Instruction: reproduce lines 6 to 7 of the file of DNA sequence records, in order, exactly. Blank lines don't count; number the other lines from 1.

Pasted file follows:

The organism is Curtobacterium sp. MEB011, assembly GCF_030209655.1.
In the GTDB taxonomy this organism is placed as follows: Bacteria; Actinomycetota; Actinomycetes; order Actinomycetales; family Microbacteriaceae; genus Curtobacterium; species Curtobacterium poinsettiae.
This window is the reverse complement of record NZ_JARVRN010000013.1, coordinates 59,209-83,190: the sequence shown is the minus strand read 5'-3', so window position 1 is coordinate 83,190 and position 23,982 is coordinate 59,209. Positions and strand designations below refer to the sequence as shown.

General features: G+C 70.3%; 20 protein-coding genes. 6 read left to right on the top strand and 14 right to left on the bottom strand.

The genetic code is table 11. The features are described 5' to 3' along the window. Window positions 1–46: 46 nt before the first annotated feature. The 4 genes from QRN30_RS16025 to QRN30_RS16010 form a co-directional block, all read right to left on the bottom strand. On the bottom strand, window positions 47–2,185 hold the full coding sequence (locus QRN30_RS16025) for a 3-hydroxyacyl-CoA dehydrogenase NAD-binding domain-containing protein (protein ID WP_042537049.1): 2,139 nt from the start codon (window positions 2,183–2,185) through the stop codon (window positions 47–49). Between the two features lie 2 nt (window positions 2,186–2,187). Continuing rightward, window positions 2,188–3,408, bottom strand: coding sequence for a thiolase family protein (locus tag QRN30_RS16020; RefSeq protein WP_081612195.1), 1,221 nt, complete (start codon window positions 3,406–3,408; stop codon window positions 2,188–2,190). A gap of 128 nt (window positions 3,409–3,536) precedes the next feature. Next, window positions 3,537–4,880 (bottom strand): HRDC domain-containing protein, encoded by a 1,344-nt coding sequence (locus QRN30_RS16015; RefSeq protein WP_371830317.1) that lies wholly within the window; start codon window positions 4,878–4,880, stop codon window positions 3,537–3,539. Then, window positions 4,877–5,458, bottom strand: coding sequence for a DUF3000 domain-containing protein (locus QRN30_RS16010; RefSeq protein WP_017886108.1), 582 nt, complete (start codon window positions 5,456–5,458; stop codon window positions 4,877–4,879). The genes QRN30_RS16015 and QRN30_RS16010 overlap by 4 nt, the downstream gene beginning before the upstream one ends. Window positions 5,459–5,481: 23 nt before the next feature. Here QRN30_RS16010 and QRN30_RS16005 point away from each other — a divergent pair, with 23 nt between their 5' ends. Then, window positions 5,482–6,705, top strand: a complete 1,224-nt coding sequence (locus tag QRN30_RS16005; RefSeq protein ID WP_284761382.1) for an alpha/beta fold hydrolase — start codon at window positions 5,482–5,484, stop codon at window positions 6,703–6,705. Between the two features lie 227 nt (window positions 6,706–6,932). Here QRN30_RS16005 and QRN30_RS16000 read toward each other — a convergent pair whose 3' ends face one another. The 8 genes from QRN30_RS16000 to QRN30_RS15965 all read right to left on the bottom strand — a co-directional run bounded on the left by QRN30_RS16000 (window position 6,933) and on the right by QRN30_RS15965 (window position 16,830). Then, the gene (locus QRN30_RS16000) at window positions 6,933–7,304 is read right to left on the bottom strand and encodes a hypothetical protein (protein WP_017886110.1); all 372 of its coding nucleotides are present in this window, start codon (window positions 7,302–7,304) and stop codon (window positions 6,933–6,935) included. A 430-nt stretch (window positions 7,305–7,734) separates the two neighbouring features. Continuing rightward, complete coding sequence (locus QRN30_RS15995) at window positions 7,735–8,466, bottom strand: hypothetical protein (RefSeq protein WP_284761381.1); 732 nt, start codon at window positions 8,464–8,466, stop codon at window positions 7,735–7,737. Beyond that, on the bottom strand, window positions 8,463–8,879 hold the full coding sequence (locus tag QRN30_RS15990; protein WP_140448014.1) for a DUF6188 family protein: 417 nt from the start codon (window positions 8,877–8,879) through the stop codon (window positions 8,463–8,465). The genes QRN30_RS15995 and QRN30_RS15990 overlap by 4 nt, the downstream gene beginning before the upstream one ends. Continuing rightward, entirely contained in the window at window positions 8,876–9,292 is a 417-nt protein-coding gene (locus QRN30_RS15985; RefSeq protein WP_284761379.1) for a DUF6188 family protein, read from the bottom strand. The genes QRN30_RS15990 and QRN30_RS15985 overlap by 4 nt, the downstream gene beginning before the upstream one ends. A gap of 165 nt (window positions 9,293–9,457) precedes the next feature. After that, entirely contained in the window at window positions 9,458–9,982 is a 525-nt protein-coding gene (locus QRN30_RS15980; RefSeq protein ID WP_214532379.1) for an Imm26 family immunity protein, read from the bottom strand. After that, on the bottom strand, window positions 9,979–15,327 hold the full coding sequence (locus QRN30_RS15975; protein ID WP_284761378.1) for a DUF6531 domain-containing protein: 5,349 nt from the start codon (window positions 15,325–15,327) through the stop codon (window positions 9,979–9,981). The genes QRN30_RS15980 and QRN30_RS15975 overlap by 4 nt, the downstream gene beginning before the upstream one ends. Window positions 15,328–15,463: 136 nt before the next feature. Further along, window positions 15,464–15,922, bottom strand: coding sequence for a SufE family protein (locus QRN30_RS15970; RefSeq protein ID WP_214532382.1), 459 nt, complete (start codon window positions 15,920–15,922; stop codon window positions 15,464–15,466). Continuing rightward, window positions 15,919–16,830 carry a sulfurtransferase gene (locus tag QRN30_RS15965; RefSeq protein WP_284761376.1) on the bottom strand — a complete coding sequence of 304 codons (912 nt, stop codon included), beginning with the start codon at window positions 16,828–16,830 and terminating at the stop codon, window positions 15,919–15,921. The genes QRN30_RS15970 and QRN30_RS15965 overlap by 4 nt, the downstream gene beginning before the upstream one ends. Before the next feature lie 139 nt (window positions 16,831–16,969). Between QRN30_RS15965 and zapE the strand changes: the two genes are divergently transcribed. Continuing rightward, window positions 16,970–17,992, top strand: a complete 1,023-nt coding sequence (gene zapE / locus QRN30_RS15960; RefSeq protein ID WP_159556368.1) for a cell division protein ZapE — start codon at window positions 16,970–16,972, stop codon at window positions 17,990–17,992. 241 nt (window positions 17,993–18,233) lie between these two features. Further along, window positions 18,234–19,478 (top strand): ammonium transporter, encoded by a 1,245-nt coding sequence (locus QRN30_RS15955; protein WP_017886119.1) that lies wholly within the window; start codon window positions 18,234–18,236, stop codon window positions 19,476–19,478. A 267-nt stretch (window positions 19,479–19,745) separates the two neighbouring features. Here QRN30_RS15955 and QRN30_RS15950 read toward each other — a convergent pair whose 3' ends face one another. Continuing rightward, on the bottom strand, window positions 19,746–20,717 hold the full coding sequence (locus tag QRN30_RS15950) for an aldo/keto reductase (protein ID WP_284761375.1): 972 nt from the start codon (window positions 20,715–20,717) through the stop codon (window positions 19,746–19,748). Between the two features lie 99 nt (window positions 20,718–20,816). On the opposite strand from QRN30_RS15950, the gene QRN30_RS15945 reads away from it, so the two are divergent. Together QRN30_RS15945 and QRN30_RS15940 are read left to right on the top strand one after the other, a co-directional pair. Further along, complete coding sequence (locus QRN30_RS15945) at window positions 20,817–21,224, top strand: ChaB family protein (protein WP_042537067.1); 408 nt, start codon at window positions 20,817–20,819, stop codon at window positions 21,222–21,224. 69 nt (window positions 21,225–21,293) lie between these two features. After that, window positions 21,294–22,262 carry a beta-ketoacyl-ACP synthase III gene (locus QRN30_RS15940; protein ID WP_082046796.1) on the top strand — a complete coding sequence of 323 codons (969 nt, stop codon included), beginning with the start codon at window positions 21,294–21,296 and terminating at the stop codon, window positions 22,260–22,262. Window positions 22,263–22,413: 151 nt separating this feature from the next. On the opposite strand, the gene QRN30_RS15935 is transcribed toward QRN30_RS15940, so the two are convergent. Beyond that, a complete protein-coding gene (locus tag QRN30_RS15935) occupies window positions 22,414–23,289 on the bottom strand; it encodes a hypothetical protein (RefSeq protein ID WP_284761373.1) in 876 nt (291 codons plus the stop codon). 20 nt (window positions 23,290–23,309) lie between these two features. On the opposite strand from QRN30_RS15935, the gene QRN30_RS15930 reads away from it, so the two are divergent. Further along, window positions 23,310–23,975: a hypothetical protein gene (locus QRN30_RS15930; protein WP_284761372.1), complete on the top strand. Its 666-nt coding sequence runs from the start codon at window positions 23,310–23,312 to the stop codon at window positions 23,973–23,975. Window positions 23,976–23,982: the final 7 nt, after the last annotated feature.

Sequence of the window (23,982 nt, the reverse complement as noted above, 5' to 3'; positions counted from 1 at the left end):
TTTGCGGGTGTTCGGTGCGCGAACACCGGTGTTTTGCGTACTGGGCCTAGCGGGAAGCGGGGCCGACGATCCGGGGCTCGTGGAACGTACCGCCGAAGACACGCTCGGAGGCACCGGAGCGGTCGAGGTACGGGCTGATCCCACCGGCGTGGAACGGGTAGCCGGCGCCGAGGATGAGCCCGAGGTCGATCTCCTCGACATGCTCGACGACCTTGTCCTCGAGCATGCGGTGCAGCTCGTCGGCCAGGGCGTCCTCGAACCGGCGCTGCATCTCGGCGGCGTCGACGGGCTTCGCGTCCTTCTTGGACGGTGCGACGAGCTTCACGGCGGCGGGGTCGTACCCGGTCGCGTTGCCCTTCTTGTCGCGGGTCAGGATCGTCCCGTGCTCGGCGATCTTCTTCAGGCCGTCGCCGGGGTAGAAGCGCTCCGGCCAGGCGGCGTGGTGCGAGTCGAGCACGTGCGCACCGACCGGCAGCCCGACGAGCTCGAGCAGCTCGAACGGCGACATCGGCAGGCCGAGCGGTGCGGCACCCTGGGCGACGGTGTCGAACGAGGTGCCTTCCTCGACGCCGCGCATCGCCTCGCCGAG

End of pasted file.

Sequence of the window (23,982 nt, the reverse complement as noted above, 5' to 3'; positions counted from 1 at the left end):
TTTGCGGGTGTTCGGTGCGCGAACACCGGTGTTTTGCGTACTGGGCCTAGCGGGAAGCGGGGCCGACGATCCGGGGCTCGTGGAACGTACCGCCGAAGACACGCTCGGAGGCACCGGAGCGGTCGAGGTACGGGCTGATCCCACCGGCGTGGAACGGGTAGCCGGCGCCGAGGATGAGCCCGAGGTCGATCTCCTCGACATGCTCGACGACCTTGTCCTCGAGCATGCGGTGCAGCTCGTCGGCCAGGGCGTCCTCGAACCGGCGCTGCATCTCGGCGGCGTCGACGGGCTTCGCGTCCTTCTTGGACGGTGCGACGAGCTTCACGGCGGCGGGGTCGTACCCGGTCGCGTTGCCCTTCTTGTCGCGGGTCAGGATCGTCCCGTGCTCGGCGATCTTCTTCAGGCCGTCGCCGGGGTAGAAGCGCTCCGGCCAGGCGGCGTGGTGCGAGTCGAGCACGTGCGCACCGACCGGCAGCCCGACGAGCTCGAGCAGCTCGAACGGCGACATCGGCAGGCCGAGCGGTGCGGCACCCTGGGCGACGGTGTCGAACGAGGTGCCTTCCTCGACGCCGCGCATCGCCTCGCCGAG